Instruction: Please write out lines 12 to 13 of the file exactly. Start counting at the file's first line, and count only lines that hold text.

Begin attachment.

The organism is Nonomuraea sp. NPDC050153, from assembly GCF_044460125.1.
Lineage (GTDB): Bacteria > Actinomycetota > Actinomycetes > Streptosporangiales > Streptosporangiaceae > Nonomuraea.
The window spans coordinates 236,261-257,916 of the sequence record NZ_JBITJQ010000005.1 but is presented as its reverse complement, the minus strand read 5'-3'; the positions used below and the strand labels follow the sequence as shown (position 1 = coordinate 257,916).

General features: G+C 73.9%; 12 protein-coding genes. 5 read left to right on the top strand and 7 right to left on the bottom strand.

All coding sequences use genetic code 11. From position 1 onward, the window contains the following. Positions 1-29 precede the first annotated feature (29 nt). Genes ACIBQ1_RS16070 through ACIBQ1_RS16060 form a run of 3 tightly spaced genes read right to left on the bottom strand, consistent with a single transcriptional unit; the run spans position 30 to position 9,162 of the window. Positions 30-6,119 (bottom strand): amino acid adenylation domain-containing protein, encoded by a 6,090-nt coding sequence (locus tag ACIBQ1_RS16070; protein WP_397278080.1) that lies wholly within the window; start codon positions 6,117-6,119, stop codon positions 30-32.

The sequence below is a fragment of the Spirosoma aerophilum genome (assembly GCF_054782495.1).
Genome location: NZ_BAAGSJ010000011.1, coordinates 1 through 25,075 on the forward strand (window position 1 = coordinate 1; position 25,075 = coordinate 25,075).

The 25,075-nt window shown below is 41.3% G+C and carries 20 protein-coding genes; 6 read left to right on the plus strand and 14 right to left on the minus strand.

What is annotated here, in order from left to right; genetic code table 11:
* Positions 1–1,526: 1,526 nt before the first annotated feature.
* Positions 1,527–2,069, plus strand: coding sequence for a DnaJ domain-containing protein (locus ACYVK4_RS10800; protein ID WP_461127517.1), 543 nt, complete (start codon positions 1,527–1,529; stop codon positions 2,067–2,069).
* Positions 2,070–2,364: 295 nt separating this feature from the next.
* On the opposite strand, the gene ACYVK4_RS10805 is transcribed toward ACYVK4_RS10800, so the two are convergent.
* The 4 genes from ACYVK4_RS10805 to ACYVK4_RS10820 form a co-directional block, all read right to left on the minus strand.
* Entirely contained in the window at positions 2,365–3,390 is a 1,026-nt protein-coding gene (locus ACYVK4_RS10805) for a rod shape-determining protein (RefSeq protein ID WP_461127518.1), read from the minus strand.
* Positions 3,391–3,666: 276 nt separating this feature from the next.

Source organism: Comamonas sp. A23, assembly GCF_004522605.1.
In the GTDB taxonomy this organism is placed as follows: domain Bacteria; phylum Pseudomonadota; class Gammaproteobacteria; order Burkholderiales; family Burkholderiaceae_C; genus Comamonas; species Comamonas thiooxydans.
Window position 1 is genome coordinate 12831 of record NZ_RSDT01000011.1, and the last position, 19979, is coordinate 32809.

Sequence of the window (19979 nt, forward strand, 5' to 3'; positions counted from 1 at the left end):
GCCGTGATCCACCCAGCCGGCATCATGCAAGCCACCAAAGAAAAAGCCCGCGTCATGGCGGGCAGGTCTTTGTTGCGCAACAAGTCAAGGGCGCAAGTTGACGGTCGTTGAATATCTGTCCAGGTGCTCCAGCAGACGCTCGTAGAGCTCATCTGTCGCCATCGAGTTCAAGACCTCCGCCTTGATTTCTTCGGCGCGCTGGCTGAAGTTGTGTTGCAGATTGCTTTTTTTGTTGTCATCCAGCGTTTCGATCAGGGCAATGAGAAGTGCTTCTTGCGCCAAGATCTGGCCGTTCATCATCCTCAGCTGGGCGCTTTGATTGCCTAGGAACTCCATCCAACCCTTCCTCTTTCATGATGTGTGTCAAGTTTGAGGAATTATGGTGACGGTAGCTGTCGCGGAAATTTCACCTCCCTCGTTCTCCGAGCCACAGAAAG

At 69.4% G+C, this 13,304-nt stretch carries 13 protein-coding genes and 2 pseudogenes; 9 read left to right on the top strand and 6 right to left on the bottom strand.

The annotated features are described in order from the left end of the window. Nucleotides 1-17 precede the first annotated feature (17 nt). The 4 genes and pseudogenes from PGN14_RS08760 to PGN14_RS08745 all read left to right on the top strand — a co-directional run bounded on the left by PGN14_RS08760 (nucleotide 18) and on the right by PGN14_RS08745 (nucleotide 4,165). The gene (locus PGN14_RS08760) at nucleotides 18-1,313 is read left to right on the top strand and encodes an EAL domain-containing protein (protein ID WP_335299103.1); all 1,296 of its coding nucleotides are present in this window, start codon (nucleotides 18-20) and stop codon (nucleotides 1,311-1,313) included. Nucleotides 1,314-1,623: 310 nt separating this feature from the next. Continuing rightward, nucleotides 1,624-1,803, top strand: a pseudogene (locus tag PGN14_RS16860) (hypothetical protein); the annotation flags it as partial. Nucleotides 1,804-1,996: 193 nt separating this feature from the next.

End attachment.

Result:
* Positions 2,070–2,364: 295 nt separating this feature from the next.
* On the opposite strand, the gene ACYVK4_RS10805 is transcribed toward ACYVK4_RS10800, so the two are convergent.